- Researchers say common antidepressants may cause a condition known as emotional blunting, which is characterized by a lack of feeling of both happiness and sadness.
- They say the condition can also make it difficult for people to process feedback to complete tasks.
- Experts say emotional blunting can affect a person’s daily life, including sexual activity.
Antidepressants may cause emotional blunting — a lack of feeling for both happiness and sadness — and make it less likely for people to use positive and negative feedback to complete tasks, according to a
Researchers from the University of Cambridge looked at how people reacted to taking escitalopram (Lexapro), a well-tolerated SSRI antidepressant. There were 66 participants – 32 took escitalopram, and 34 took a placebo for at least 21 days.
At the end of the trial, participants received a series of cognitive tests assessing different cognitive functions, such as
- Executive function
- Reinforcement behavior
Some of the findings of the study were:
- There were no significant differences in attention or memory between participants.
- There were no differences in emotional processes.
- There was reduced reinforcement sensitivity on two tasks in the group that took escitalopram.
“The lack of widespread cognitive harm from SSRIs confirmed in this study generally supports the use of SSRIs in patients at risk for cognitive side effects from other older anti-anxiety medications like benzodiazepines and antidepressants like tricyclics,” said Dr. David Merrill, a psychiatrist and director of the Pacific Neuroscience Institute’s Pacific Brain Health Center at Providence Saint John’s Health Center in California.
“Such patients could include older adults or those with health-related anxiety and depression, like survivors of heart attacks or head injuries,” he told Healthline.
Reinforced sensitivity is how people learn from their feedback from their actions and environment. The researchers showed participants two stimuli to test this – A and B.
- If they chose A, they would receive a reward four out of five times.
- If they chose B, they would receive a reward one out of five times.
The participants were not told these rules. They had to learn them. At some point, the probabilities switched. Participants needed to learn the new rule based on how they received rewards.
The researchers found that participants taking escitalopram were less likely to use positive and negative feedback to guide their learning of the task than those taking a placebo. This suggested to the scientists that the drug affected their sensitivity to rewards and their ability to respond accordingly.
The researchers also reported that the participants taking escitalopram had more trouble reaching orgasm during sex.
“I often tell patients that ‘antidepressants dull the passions, bad and good,’ says Dr. Alex Dimitriu a physician in Psychiatry and Sleep Medicine and founder of Menlo Park Psychiatry & Sleep Medicine in California and BrainfoodMD.
“The highs and lows can be attenuated, though fortunately, when someone is low, feeling less so is a generally positive direction,” he told Healthline. “As patients often worry about affective blunting, I explain that antidepressants do not block all feelings. Antidepressants can reduce pain and lead to more functional behaviors. In my work, I’ve had many patients report that with antidepressants, they ‘can see the potholes, just not have to drive through them.'”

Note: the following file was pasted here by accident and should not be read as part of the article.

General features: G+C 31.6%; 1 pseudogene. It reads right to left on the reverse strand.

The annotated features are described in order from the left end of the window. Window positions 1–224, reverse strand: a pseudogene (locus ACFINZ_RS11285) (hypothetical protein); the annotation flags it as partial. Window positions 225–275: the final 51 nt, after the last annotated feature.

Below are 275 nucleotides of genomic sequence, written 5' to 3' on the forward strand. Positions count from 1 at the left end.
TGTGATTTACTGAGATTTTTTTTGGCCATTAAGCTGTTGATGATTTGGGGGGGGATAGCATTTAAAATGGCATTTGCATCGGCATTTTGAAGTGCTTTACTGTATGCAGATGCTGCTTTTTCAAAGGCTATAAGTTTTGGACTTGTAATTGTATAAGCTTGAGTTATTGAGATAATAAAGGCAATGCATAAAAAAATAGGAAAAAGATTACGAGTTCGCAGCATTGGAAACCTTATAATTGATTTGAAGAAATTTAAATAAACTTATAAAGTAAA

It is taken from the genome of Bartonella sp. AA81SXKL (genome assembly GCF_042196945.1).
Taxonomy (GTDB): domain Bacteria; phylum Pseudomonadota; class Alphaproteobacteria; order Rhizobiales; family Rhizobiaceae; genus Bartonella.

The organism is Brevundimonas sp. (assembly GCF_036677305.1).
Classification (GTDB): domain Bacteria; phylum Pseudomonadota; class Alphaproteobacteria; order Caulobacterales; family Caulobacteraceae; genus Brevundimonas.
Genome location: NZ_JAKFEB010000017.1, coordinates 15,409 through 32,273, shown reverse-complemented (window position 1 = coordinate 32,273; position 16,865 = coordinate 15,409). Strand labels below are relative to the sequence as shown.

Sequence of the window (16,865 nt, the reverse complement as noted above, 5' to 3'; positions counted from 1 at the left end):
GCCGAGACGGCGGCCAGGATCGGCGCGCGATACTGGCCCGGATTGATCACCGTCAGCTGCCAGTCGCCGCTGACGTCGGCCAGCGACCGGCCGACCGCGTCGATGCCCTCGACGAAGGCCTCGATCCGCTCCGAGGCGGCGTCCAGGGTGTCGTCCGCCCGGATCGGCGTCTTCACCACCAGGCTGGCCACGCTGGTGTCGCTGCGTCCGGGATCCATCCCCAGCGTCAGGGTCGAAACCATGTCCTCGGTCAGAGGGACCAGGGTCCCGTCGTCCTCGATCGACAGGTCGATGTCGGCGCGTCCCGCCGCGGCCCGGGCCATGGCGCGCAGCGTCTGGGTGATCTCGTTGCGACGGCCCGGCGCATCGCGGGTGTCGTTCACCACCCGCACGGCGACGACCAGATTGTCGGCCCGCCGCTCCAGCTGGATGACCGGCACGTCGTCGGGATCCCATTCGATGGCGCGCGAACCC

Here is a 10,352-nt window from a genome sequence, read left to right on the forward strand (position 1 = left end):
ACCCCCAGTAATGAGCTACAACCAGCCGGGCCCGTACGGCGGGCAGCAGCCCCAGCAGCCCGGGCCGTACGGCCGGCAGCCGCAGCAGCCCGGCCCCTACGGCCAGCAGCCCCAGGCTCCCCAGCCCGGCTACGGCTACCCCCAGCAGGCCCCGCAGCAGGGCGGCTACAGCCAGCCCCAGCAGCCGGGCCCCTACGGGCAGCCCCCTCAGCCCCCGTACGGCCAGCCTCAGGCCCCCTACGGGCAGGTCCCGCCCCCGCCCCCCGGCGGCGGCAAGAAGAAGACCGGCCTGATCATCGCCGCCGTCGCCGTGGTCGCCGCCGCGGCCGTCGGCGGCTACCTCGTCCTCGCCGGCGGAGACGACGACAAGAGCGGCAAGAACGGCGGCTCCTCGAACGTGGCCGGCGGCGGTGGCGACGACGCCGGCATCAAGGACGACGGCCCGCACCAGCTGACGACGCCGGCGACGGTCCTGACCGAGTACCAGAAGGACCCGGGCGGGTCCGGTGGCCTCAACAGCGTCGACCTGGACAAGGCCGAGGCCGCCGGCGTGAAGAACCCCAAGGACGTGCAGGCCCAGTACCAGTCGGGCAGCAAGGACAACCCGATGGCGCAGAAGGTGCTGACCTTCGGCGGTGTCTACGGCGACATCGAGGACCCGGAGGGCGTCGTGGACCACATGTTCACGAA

“It should also be noted that people with depression can also feel blunted. It might not be medications that cause this but the underlying condition,” Dimitriu added.
Depression is a serious mental illness, according to the
It includes feelings of sadness, despair, and hopelessness that last more than two weeks.
Other symptoms include:
- Irritability, frustration, or restlessness
- Feelings of guilt, worthlessness, or helplessness
- Loss of interest or pleasure in things and activities previously enjoyed
- Decreased energy or fatigue
- Difficulty concentrating, remembering, or making decisions
- Difficulty sleeping, early morning awakening, or oversleeping
- Changes in appetite or unplanned weight changes
- Thoughts of death or suicide or suicide attempts
- Aches or pains, headaches, cramps, or digestive problems without a clear physical cause
Not everyone experiences every symptom.
There are numerous effective treatments for depression.
However, “No two people are affected in the same way, and there isn’t a ‘one size fits all’ for treatment. It may take some trial and error to find the right treatment,” according to the
- Psychotherapy, such as cognitive behavioral therapy or interpersonal therapy
- Brain stimulation
“If the benefit from an SSRI like escitalopram is substantial, doctors may also recommend adding a second medication to counteract blunting from SSRIs,” Merrill said. “A typical example is bupropion. “The combined use of escitalopram plus bupropion is so well-known in medicine that it is often initiated by primary care doctors rather than behavioral health specialists.”
Experts say medication is just one part of treatment. Self-care is essential.
“The basis of all my work is an acronym called SSEMM – Sleep, Socialization, Exercise, Meditation, and Mediterranean diet,” Dimitriu said. “We are all biological creatures and it is hard to find peace or happiness until these needs are met, even with medication.”